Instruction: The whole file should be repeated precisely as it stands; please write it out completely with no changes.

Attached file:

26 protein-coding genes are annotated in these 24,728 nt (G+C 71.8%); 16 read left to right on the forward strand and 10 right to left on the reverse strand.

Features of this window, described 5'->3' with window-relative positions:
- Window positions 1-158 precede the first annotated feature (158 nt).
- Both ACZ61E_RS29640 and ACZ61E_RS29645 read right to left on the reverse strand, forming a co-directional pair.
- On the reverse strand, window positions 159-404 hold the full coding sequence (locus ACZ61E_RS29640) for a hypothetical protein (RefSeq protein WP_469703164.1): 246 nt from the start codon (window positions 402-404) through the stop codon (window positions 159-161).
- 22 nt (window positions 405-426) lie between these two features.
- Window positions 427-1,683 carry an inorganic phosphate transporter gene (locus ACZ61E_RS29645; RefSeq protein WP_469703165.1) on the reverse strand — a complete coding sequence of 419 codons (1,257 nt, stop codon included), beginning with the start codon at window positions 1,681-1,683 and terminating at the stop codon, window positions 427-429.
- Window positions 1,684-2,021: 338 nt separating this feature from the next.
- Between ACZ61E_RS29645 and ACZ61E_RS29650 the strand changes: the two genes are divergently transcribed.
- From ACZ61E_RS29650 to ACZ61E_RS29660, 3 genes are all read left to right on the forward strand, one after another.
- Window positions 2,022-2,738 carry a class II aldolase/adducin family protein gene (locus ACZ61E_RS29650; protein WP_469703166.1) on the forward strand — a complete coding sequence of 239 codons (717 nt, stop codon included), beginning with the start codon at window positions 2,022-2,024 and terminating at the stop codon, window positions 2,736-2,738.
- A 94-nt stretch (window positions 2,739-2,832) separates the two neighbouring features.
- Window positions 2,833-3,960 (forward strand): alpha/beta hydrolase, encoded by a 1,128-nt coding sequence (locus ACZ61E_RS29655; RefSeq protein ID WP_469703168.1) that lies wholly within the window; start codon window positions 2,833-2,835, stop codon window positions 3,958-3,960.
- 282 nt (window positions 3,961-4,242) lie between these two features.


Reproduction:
26 protein-coding genes are annotated in these 24,728 nt (G+C 71.8%); 16 read left to right on the forward strand and 10 right to left on the reverse strand.

Features of this window, described 5'->3' with window-relative positions:
- Window positions 1-158 precede the first annotated feature (158 nt).
- Both ACZ61E_RS29640 and ACZ61E_RS29645 read right to left on the reverse strand, forming a co-directional pair.
- On the reverse strand, window positions 159-404 hold the full coding sequence (locus ACZ61E_RS29640) for a hypothetical protein (RefSeq protein WP_469703164.1): 246 nt from the start codon (window positions 402-404) through the stop codon (window positions 159-161).
- 22 nt (window positions 405-426) lie between these two features.
- Window positions 427-1,683 carry an inorganic phosphate transporter gene (locus ACZ61E_RS29645; RefSeq protein WP_469703165.1) on the reverse strand — a complete coding sequence of 419 codons (1,257 nt, stop codon included), beginning with the start codon at window positions 1,681-1,683 and terminating at the stop codon, window positions 427-429.
- Window positions 1,684-2,021: 338 nt separating this feature from the next.
- Between ACZ61E_RS29645 and ACZ61E_RS29650 the strand changes: the two genes are divergently transcribed.
- From ACZ61E_RS29650 to ACZ61E_RS29660, 3 genes are all read left to right on the forward strand, one after another.
- Window positions 2,022-2,738 carry a class II aldolase/adducin family protein gene (locus ACZ61E_RS29650; protein WP_469703166.1) on the forward strand — a complete coding sequence of 239 codons (717 nt, stop codon included), beginning with the start codon at window positions 2,022-2,024 and terminating at the stop codon, window positions 2,736-2,738.
- A 94-nt stretch (window positions 2,739-2,832) separates the two neighbouring features.
- Window positions 2,833-3,960 (forward strand): alpha/beta hydrolase, encoded by a 1,128-nt coding sequence (locus ACZ61E_RS29655; RefSeq protein ID WP_469703168.1) that lies wholly within the window; start codon window positions 2,833-2,835, stop codon window positions 3,958-3,960.
- 282 nt (window positions 3,961-4,242) lie between these two features.